I’m suggesting that an employer’s key people – and business owners themselves – may have unique issues to consider when it comes to retirement. For example, they may have greater concerns about inflation reducing their purchasing power in retirement. They may be open to tax-deferred savings opportunities beyond qualified plan limits to help them enjoy a quality of life in retirement similar to what they enjoy today. And business owners may be interested in establishing special incentives that tie select staff to the organization for the long-term.
3. Nonqualified supplemental retirement solutions can differentiate you from the pack.
Nonqualified supplemental retirement plans help employers and owners of closely held businesses protect their organizations, offer targeted benefits for key employees, such as managers and senior executives, and protect their lifestyles, so they can lead their best lives.
What are these solutions?
There are many names and concept designs that come under this umbrella. Executive bonus plans, select executive retirement (SERP) plans and nonqualified deferred compensation (NQDC) plans are a few of the more common ones. But, at their core, they represent an employer’s opportunities to help key employees facing lower retirement savings benefits due to qualified plan contribution limits. They deliver benefits that recognize the value of these employees to the organization. And they create tax-efficient options for owners and their businesses.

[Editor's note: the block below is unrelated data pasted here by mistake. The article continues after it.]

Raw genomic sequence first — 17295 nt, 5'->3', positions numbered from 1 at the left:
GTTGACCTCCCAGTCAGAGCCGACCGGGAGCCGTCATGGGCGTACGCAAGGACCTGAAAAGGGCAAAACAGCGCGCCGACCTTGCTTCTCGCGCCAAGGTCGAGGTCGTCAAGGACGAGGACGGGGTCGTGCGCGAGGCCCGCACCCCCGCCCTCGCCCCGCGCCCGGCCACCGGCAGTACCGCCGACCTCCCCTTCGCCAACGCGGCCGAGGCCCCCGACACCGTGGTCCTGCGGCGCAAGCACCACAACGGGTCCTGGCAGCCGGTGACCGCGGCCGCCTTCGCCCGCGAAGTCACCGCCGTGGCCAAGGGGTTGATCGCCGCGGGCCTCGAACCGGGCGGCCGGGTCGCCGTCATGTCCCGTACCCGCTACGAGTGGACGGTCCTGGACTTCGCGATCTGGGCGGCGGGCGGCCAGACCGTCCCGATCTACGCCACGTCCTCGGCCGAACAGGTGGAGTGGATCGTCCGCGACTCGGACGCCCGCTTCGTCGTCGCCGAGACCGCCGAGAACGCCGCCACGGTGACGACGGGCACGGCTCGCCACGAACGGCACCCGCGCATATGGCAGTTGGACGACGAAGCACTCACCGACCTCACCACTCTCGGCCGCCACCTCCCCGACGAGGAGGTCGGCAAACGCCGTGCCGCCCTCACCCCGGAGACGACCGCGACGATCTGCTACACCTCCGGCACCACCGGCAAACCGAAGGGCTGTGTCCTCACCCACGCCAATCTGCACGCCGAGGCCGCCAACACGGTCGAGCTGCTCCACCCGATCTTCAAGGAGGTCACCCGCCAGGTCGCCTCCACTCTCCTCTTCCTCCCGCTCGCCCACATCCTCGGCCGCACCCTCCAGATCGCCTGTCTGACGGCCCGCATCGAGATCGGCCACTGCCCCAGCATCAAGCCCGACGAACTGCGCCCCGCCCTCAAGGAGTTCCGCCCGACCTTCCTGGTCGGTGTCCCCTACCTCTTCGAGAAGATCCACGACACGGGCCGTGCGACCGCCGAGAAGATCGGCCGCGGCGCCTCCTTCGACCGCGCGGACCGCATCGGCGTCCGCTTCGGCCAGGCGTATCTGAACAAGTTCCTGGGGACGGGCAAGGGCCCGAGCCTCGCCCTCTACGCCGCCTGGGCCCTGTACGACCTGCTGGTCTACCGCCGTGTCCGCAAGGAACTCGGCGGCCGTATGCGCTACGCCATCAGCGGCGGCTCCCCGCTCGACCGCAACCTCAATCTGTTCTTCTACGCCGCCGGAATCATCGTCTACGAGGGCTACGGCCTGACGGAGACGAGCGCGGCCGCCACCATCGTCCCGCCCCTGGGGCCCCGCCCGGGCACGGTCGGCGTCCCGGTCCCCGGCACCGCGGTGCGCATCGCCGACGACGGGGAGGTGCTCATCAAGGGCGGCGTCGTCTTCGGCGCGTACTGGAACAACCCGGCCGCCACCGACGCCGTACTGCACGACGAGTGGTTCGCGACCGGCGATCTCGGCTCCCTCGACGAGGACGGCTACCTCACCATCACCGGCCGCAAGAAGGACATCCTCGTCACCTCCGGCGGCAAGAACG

Advisors shouldn’t fear having to ‘go it alone’ when adding these specialized solutions to their practices. Leading providers in this field provide support platforms to make it easier. Turnkey packages exist that provide resources to:
Educate prospective employers and business owners about available options
Discuss design features to address each employer’s situation
Explore various financing options to meet cost and performance expectations
Provide administrative services to manage solutions as employee benefits.
These solutions require experience with employers of all entity types and sizes. Because no two sales are the same, be sure to evaluate a provider’s scale, service and stability specifically dedicated to nonqualified plans.
Regardless of whether business market prospecting opportunities are once-in-a-career, multiple times a year or somewhere in between, nonqualified solutions allow you to establish stronger ties to your most valued customers. By educating yourself on the basic questions to ask to better understand employer needs, and engaging with the right specialists and resources, you can help equip your clients with sustainable long-term solutions.
The power of these trends helps you find and assess greater sales opportunities in the business market. But in the end, it’s more than just driving revenue for your practice. It’s about building a relationship of trust with business owners and employers. And it’s about ensuring your access to the right people, process and products that allow your business clients to compete and win, regardless of the market challenges they face.
—-Read Clark Survey: NQDC Plans Remain Widespread Among Retailers on ThinkAdvisor.